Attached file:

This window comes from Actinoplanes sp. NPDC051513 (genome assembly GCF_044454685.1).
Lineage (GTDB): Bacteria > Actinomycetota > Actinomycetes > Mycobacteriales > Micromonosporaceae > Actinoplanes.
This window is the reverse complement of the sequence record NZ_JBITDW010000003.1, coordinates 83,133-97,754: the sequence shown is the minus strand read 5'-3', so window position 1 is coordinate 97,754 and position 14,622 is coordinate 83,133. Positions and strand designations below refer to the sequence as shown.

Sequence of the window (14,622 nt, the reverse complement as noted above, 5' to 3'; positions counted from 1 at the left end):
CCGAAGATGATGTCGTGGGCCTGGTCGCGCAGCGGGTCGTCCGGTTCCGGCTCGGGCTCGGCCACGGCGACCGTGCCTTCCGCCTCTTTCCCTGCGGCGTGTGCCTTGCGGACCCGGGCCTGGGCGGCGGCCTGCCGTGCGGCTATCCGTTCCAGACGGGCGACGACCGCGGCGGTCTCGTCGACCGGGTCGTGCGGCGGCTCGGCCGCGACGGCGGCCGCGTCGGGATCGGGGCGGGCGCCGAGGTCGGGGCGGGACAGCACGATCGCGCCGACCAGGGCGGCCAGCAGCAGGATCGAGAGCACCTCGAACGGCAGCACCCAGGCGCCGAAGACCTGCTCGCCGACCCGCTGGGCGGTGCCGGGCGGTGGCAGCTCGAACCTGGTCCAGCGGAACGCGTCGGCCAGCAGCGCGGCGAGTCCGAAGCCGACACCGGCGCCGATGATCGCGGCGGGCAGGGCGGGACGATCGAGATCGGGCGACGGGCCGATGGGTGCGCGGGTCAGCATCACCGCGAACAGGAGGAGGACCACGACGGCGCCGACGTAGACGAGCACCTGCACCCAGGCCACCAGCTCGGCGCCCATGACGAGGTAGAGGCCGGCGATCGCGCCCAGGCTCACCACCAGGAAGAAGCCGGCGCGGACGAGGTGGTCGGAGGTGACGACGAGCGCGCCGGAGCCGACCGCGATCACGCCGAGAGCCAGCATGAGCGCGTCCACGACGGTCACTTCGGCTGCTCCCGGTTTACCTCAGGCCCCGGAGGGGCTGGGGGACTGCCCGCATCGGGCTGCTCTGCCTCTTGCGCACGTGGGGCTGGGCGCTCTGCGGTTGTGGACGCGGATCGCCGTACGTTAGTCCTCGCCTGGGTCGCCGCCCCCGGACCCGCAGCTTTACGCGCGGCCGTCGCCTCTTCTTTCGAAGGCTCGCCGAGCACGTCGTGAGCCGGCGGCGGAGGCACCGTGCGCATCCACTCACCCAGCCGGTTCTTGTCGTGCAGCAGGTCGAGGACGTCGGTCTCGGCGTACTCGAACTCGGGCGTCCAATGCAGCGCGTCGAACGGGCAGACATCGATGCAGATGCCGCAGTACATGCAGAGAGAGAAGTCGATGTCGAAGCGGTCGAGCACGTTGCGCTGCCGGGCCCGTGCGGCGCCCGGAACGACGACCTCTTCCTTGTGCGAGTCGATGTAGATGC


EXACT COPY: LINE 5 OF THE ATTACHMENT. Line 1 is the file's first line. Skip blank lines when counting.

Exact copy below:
CCGAAGATGATGTCGTGGGCCTGGTCGCGCAGCGGGTCGTCCGGTTCCGGCTCGGGCTCGGCCACGGCGACCGTGCCTTCCGCCTCTTTCCCTGCGGCGTGTGCCTTGCGGACCCGGGCCTGGGCGGCGGCCTGCCGTGCGGCTATCCGTTCCAGACGGGCGACGACCGCGGCGGTCTCGTCGACCGGGTCGTGCGGCGGCTCGGCCGCGACGGCGGCCGCGTCGGGATCGGGGCGGGCGCCGAGGTCGGGGCGGGACAGCACGATCGCGCCGACCAGGGCGGCCAGCAGCAGGATCGAGAGCACCTCGAACGGCAGCACCCAGGCGCCGAAGACCTGCTCGCCGACCCGCTGGGCGGTGCCGGGCGGTGGCAGCTCGAACCTGGTCCAGCGGAACGCGTCGGCCAGCAGCGCGGCGAGTCCGAAGCCGACACCGGCGCCGATGATCGCGGCGGGCAGGGCGGGACGATCGAGATCGGGCGACGGGCCGATGGGTGCGCGGGTCAGCATCACCGCGAACAGGAGGAGGACCACGACGGCGCCGACGTAGACGAGCACCTGCACCCAGGCCACCAGCTCGGCGCCCATGACGAGGTAGAGGCCGGCGATCGCGCCCAGGCTCACCACCAGGAAGAAGCCGGCGCGGACGAGGTGGTCGGAGGTGACGACGAGCGCGCCGGAGCCGACCGCGATCACGCCGAGAGCCAGCATGAGCGCGTCCACGACGGTCACTTCGGCTGCTCCCGGTTTACCTCAGGCCCCGGAGGGGCTGGGGGACTGCCCGCATCGGGCTGCTCTGCCTCTTGCGCACGTGGGGCTGGGCGCTCTGCGGTTGTGGACGCGGATCGCCGTACGTTAGTCCTCGCCTGGGTCGCCGCCCCCGGACCCGCAGCTTTACGCGCGGCCGTCGCCTCTTCTTTCGAAGGCTCGCCGAGCACGTCGTGAGCCGGCGGCGGAGGCACCGTGCGCATCCACTCACCCAGCCGGTTCTTGTCGTGCAGCAGGTCGAGGACGTCGGTCTCGGCGTACTCGAACTCGGGCGTCCAATGCAGCGCGTCGAACGGGCAGACATCGATGCAGATGCCGCAGTACATGCAGAGAGAGAAGTCGATGTCGAAGCGGTCGAGCACGTTGCGCTGCCGGGCCCGTGCGGCGCCCGGAACGACGACCTCTTCCTTGTGCGAGTCGATGTAGATGC